While free press protections are in some ways advanced in the United States, as the Free UN Coalition for Access has begun highlighting, the US Digital Millennium Copyright Act can be and has been used as an end-run attack on freedom of the press.
(Another irony: from UN transcripts of Eliasson's press conference, the "Free UN Coalition for Access" introductionwas omitted, while the UN's Censorship Alliance was left in, click here for that.)
Bigger picture, as exemplified by an August 14, 2013 bad faith complaint to Google by Reuters' UN bureau chief Louis Charbonneau, DMCA's provisions for "take-down" or blocking of information with no prior judicial review allow for abuse.
Leaked documents used in an investigative story can be blocked, as the Reuters' complaint to Google blocked from Google's search its bureau chief's e-mail to the UN seeking to get Inner City Press thrown out. This is a perversion of the concept of copyright (as well as a contradictory argument for Reuters or anyone in journalism to be making, that such documents should be taken down or blocked.)
In Chile, for example, any such take-down requires the requester to get a court order. But DMCA provides, and Google allowed, blocking based on a non-reviewed, bad faith complaint.
As the Electronic Frontier Foundation's Intellectual Property Director Corynne McSherry told Inner City Press about the case:
"Unfortunately, it is all too easy for a copyright holder (assuming that the person that sent this notice actually held copyright in the email) to abuse the DMCA to take down content and stifle legitimate speech. As countries outside the US consider adopting DMCA-like procedures, they must make sure they include strong protections for free speech, such as significant penalties for takedown abuse."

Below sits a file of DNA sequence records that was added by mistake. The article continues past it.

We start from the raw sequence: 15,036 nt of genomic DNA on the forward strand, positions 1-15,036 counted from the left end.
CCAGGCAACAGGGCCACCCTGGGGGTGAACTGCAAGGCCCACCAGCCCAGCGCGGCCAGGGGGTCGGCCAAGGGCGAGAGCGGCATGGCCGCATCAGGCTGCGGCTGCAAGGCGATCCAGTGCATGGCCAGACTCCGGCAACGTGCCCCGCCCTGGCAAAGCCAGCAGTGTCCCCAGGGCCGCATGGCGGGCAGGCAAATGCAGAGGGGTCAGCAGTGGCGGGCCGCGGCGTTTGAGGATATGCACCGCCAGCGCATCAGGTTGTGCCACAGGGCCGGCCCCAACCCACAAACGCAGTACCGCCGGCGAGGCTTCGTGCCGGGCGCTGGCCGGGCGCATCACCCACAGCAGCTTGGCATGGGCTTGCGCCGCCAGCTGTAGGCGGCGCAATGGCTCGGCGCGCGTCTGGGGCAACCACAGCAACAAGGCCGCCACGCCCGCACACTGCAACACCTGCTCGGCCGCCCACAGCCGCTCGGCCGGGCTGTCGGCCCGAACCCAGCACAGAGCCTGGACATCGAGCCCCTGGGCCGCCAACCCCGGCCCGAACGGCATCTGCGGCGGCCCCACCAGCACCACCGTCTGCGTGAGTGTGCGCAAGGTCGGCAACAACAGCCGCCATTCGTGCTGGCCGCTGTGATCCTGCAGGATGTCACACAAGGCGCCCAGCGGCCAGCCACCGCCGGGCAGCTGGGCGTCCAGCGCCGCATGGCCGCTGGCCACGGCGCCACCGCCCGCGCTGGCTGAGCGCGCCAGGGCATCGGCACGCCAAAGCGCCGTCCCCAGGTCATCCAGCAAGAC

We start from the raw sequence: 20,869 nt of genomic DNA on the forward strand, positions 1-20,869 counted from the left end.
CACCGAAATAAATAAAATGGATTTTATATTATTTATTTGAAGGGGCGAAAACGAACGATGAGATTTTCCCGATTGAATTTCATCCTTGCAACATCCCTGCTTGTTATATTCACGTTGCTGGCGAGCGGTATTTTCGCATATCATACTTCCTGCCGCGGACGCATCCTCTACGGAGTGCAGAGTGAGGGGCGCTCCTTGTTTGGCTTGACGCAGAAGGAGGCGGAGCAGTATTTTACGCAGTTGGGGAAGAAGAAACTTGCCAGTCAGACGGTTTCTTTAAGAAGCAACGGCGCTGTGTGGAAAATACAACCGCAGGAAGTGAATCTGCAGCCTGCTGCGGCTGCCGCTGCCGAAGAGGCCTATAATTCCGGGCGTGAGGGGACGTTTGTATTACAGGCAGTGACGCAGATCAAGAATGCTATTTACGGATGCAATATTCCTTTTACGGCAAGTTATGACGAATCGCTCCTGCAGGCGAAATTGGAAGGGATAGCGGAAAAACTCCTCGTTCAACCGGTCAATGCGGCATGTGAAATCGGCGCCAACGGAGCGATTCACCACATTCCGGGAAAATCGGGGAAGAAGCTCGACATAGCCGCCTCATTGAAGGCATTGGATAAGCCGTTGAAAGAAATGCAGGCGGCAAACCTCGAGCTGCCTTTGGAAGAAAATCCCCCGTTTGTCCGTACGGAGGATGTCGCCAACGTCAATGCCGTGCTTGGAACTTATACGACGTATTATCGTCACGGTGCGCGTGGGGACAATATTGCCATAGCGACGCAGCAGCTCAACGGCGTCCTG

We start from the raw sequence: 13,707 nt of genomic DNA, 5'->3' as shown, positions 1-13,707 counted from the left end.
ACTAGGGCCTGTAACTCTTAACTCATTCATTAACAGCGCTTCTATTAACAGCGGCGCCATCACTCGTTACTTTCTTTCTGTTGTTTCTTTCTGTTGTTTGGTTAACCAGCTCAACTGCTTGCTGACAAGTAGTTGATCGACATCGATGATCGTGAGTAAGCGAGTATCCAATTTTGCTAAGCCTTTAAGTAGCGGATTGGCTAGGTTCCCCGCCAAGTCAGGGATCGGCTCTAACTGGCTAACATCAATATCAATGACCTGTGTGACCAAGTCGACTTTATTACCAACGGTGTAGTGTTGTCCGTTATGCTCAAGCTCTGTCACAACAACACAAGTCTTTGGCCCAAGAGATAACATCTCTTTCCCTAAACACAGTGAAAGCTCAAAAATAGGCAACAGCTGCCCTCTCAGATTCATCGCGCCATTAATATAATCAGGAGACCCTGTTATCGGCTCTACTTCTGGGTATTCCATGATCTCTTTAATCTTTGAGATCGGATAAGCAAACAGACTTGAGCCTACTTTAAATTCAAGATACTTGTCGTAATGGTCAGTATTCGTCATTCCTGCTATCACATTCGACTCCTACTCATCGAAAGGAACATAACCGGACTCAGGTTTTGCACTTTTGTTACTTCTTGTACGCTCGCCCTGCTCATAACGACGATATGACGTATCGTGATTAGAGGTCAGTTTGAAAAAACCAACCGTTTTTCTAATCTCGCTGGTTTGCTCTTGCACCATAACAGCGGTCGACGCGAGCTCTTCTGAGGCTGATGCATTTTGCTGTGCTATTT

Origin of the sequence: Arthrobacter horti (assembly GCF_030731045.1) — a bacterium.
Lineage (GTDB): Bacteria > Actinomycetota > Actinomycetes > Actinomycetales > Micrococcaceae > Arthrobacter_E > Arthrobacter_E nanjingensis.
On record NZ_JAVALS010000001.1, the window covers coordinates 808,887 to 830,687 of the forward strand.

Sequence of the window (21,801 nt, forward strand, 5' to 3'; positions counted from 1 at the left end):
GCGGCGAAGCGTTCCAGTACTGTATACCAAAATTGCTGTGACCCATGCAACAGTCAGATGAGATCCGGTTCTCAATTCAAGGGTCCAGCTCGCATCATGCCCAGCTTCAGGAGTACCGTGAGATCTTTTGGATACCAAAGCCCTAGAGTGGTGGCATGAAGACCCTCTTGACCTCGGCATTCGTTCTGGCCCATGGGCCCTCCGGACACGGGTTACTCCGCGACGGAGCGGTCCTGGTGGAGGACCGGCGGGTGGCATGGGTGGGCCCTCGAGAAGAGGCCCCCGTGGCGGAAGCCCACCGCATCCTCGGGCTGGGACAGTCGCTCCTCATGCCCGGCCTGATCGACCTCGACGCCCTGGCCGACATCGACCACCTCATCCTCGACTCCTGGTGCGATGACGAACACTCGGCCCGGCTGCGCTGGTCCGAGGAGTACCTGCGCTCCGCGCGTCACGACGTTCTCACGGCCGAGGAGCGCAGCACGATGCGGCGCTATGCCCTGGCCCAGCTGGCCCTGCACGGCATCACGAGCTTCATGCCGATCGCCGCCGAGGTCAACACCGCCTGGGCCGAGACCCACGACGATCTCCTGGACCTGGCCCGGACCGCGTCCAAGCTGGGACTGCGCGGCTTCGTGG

Along with other pro-corporate provisions, TPP would internationalize this abuse of copyright to undermine freedom of the press.
If this remains precedent, what else could come down?
Why not an email from Iran, for example, to the UN's International Atomic Energy Agency? Why not a sanctions filing by a country? Here is Reuters logic, accepted if only automatically by Google:
The copyrighted material is a private email I wrote in April 2012 and for which I never gave permission to be published. It has been published on a blog and appears in on the first page of search results for my name and the firm I work for, Reuters. It can be seen here: http://www.innercitypress.com/reutersLC3unmalu.pdf
But this is true of ANY leaked document: it can be said that the entity or person exposed "never gave permission [for it] to be published." Does that mean Google can or should block search access to it?
Can a complaint to a Media Accreditation official against a competitor legitimately be considered "private"? In any event, the DMCA is not about protecting privacy.